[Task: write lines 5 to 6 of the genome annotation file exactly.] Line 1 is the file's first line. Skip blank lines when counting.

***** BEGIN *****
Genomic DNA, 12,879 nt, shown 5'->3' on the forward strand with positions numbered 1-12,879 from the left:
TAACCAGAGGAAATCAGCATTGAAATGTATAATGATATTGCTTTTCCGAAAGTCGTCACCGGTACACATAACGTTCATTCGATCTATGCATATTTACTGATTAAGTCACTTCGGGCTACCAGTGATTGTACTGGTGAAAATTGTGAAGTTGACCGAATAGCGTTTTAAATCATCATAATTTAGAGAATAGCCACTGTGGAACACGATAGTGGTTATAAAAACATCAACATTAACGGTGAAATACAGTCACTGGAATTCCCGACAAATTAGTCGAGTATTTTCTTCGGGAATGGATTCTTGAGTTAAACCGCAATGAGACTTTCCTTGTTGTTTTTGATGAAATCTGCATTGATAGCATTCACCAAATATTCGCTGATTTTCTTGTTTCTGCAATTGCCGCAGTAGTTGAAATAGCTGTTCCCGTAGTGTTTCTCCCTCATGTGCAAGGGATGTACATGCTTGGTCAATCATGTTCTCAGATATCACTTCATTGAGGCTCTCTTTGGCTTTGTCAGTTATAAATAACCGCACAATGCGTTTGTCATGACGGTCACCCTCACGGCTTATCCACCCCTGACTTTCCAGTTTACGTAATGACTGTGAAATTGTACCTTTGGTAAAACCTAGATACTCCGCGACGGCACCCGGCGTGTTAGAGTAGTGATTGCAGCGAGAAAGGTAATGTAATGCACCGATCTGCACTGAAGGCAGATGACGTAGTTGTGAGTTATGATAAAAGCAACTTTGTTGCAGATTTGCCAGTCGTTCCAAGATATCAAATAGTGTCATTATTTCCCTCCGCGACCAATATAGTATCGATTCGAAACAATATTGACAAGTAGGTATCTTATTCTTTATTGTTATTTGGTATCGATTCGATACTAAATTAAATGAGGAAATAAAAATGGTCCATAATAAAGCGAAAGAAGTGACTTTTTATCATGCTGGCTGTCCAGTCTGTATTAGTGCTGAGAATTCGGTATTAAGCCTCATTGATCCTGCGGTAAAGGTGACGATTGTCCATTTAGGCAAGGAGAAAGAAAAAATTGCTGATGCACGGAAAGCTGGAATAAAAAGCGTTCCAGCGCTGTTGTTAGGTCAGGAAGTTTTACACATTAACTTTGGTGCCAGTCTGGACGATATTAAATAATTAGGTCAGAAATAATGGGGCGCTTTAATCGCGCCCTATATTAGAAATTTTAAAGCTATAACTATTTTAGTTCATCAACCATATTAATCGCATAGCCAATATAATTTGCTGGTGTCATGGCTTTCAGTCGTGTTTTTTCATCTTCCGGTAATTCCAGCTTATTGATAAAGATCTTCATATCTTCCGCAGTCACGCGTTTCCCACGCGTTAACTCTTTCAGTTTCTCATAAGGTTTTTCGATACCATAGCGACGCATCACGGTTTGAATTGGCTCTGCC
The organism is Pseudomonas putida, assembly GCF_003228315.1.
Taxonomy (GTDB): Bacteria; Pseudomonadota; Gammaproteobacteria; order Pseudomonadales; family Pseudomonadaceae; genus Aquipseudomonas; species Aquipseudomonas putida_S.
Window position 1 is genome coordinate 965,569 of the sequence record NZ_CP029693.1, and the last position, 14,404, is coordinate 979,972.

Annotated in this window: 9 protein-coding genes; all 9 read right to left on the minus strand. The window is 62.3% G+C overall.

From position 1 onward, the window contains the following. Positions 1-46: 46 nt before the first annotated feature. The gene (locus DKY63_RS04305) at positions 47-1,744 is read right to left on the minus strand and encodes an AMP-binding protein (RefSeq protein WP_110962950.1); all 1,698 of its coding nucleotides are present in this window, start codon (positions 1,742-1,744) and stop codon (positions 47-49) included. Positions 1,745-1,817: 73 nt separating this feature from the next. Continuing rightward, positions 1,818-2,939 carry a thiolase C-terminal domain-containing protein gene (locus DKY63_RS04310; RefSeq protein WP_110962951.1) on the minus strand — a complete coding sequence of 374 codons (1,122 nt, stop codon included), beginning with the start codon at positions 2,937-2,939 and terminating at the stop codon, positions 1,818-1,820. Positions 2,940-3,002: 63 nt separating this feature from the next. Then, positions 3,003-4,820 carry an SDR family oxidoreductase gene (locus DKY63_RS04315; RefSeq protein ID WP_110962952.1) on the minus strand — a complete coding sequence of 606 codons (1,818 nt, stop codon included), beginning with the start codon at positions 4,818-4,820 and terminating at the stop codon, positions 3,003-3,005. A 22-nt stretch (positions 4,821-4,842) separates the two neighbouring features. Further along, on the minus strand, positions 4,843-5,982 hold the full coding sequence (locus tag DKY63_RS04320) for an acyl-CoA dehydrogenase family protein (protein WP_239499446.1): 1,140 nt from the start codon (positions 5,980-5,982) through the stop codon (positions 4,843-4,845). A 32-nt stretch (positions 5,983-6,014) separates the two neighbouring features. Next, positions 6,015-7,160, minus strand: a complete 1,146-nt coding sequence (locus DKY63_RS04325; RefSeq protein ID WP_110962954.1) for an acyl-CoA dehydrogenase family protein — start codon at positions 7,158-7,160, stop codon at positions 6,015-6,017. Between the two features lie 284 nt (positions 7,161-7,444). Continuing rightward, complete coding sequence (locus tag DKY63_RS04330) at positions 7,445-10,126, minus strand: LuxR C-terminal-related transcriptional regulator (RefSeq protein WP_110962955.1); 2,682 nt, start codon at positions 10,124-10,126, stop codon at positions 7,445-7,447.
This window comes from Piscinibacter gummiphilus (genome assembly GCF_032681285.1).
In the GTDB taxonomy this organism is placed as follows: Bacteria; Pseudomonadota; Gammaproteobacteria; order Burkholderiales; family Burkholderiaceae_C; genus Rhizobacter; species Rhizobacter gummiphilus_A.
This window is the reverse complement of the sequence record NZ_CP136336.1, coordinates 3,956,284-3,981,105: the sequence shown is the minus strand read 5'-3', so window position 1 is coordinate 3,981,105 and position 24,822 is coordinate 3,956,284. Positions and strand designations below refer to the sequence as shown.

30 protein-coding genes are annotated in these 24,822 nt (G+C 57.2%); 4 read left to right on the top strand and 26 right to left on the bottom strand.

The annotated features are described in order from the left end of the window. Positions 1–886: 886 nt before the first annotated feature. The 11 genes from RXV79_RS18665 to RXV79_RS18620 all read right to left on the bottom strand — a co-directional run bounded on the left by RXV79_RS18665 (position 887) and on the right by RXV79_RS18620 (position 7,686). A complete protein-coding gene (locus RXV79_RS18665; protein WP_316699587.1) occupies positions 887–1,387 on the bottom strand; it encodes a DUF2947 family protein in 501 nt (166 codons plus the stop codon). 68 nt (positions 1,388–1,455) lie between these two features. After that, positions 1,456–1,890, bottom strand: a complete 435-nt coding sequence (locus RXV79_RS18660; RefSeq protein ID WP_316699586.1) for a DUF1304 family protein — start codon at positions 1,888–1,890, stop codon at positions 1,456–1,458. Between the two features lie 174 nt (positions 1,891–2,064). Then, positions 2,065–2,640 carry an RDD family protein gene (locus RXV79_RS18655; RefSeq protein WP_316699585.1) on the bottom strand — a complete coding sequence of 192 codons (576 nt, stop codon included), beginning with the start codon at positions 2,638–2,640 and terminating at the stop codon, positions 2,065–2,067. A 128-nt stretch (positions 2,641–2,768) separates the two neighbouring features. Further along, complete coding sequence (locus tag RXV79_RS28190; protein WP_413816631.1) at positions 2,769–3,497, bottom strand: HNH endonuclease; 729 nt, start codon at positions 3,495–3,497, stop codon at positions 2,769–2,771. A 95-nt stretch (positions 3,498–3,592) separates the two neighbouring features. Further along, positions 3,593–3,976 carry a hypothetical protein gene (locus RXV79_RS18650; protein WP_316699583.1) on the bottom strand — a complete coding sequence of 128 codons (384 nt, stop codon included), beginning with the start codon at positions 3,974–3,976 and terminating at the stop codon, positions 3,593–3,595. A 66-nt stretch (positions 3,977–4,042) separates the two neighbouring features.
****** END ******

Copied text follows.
Window position 1 is genome coordinate 965,569 of the sequence record NZ_CP029693.1, and the last position, 14,404, is coordinate 979,972.

Annotated in this window: 9 protein-coding genes; all 9 read right to left on the minus strand. The window is 62.3% G+C overall.